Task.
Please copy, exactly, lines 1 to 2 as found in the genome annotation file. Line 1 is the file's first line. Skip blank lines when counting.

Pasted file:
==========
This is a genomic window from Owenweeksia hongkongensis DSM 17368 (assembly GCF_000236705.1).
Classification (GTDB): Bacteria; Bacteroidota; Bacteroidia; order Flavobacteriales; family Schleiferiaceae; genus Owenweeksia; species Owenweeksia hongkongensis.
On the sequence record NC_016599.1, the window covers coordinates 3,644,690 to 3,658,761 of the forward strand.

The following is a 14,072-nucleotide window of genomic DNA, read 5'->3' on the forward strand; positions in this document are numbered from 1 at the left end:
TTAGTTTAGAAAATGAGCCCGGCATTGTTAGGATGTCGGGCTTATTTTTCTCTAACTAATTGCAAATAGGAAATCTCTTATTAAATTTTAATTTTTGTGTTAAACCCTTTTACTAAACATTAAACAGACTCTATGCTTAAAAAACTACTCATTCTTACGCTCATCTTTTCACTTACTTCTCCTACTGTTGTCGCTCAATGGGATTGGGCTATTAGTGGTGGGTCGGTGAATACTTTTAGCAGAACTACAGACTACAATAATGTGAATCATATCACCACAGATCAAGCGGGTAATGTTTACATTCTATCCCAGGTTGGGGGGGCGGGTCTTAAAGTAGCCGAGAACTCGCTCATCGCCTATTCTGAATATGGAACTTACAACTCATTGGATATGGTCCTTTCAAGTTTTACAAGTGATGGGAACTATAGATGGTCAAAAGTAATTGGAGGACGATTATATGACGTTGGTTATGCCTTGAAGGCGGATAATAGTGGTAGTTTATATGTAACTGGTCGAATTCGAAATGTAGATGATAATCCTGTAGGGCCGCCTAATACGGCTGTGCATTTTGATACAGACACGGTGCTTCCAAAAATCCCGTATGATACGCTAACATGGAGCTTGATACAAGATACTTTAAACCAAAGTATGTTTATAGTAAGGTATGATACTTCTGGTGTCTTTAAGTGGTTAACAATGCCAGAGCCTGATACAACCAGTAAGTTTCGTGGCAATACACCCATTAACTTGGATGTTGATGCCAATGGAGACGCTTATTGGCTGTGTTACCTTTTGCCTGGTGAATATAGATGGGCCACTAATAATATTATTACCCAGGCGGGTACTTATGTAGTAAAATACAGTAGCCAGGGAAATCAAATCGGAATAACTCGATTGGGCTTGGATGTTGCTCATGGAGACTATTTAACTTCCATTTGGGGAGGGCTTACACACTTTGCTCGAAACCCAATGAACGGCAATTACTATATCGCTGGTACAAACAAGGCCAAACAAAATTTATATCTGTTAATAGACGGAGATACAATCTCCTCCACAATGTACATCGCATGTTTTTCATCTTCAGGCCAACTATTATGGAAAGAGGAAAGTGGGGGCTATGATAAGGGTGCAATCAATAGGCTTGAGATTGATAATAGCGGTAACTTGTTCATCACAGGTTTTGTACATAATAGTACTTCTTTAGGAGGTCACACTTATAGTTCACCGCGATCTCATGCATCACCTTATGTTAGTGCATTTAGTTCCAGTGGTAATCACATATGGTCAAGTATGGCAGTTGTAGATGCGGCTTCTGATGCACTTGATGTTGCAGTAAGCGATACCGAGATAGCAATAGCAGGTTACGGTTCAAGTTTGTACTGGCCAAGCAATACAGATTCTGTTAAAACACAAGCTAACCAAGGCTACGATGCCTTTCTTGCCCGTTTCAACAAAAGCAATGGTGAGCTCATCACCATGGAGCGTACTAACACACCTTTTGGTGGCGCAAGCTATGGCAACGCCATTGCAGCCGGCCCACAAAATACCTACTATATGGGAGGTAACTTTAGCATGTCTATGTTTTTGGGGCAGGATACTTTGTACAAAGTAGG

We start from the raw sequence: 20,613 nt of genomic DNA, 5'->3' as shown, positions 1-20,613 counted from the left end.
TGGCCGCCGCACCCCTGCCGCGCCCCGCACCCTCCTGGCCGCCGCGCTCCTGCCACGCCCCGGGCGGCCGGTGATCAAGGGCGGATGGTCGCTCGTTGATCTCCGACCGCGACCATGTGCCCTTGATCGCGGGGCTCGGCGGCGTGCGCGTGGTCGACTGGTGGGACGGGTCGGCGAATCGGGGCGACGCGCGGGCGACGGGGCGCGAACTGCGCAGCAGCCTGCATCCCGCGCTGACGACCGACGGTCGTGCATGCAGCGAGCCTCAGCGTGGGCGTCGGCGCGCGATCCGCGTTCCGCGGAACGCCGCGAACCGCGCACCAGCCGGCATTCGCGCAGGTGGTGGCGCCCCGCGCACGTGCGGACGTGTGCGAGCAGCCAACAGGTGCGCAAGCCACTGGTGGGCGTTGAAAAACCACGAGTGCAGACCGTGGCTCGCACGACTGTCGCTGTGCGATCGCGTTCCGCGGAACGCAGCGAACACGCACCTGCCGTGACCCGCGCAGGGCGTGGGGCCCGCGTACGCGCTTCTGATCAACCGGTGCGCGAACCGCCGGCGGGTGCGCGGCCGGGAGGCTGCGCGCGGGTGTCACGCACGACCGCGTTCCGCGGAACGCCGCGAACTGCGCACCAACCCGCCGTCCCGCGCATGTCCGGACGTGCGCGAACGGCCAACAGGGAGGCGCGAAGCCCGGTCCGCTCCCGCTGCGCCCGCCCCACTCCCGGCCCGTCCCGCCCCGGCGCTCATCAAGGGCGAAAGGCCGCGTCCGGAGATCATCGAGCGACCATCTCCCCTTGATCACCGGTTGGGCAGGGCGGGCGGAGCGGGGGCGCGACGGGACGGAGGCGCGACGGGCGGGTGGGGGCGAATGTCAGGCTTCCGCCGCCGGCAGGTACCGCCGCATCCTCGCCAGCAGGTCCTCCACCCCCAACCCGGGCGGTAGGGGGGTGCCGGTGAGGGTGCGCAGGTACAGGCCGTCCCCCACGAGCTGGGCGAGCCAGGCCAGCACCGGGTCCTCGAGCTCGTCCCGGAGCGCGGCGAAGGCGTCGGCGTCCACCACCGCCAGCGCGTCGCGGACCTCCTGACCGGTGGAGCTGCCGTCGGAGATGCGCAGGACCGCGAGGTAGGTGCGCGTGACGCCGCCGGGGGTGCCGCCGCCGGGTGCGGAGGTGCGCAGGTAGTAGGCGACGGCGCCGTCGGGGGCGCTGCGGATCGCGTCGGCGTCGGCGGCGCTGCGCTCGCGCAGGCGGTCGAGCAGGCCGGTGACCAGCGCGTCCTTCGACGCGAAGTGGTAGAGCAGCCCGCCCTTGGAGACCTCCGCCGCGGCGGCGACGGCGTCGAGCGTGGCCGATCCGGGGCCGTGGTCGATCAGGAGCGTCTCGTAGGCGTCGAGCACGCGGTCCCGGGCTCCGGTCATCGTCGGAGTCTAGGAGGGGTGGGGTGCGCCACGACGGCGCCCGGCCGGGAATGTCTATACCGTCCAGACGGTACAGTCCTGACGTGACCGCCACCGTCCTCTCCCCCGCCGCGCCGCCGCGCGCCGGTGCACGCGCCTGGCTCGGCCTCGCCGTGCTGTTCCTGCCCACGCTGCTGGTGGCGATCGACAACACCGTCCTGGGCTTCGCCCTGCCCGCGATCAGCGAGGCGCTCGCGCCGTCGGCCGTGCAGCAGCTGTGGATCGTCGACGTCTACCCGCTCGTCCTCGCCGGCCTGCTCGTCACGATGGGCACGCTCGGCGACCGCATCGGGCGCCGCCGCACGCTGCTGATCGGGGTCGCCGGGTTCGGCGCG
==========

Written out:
This is a genomic window from Owenweeksia hongkongensis DSM 17368 (assembly GCF_000236705.1).
Classification (GTDB): Bacteria; Bacteroidota; Bacteroidia; order Flavobacteriales; family Schleiferiaceae; genus Owenweeksia; species Owenweeksia hongkongensis.